Our Position on Climate Change
Throughout its history, the Earth’s climate has varied, reflecting our environment’s complex interactions and dependences. Humans have been changing the planet ever since the dawn of agriculture 10,000 years ago. However, during the 20th century, the rate of climate change increased dramatically—the greatest in the last 1,000 years. This increase coincided with development that raised the level of greenhouse gases in the atmosphere and accelerated what is essentially a natural process.
Scientific consensus holds that climate change is interrupting natural cycles, causing habitat loss and prompting more extreme weather patterns. All of this affects animals.
What Is the Zoo Doing?
For decades, the Saint Louis Zoo has been working across the globe and in its home region to conserve animals and protect the complex and fragile systems that sustain those animals – and all of us. This has paid off. There are more than 100,000 protected areas around the world, compared with fewer than 10,000 in 1950, and approximately 13 percent of the planet’s landmass has some form of legal protection. Still, we are losing old growth forests in Africa, Asia and Latin America, while species are going extinct at a high rate. Nearly a fifth of existing vertebrate species are threatened.
The Zoo’s scientists are working with academic, conservation and scientific institutions to address the daunting challenges posed by climate change. We are urging government to use the results of scientific research to adapt policy and practices to the immediate challenges created by climate change and to strengthen the case for reducing greenhouse gas emissions. There is very clear evidence that investing in the transition to a low-carbon economy will not only allow the world to avoid the worst risks of climate change, but could also drive economic growth. At the Zoo, we have a range of climate change goals that we are pursuing.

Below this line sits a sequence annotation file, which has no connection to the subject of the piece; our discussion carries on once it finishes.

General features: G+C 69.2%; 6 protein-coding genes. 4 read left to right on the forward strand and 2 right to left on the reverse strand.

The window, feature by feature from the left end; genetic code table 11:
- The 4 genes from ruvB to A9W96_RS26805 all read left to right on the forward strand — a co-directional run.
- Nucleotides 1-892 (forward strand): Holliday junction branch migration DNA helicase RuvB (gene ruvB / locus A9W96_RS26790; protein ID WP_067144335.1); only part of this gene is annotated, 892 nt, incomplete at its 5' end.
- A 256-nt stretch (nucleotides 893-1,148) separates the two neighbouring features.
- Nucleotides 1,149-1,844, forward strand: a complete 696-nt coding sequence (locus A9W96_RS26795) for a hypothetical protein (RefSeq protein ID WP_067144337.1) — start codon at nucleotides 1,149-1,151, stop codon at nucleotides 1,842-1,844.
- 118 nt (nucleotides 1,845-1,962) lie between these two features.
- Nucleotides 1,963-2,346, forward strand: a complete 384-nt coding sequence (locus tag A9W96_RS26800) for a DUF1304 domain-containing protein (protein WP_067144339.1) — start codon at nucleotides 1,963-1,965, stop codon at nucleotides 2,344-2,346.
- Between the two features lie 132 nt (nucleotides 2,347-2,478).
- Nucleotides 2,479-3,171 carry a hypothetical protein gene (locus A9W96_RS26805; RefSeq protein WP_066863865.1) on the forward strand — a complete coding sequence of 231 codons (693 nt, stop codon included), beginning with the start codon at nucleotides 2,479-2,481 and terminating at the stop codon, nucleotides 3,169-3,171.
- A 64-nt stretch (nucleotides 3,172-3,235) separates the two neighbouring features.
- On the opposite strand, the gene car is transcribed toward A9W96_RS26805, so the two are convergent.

What’s Behind Climate Change?
The villains of our climate change story are three key heat-trapping gases in the atmosphere: carbon dioxide (CO2), methane and nitrous oxide. Burning coal to generate electricity and using natural gas to produce power or heat our homes puts more and more CO2 into the atmosphere. These gases trap the energy that arrives from the sun. The trapping of this solar energy before it re-radiates back into space is the greenhouse effect. With higher concentrations of heat-trapping gases, we increase the residence time of the sun’s energy in the Earth’s atmosphere—just as throwing on another blanket will keep you warmer, throwing on more greenhouse gases means the earth will be warmer. Trees and other plants capture CO2 from the atmosphere and turn it into oxygen. But the combined effect of human’s long history of forest clearing and current level of burning fossil fuels has far outstripped natural CO2 absorption. So we all need to help, and the opportunities are endless for making a difference. All it takes is that first step in joining others who care about the health of the planet and themselves. See more information on how you can help.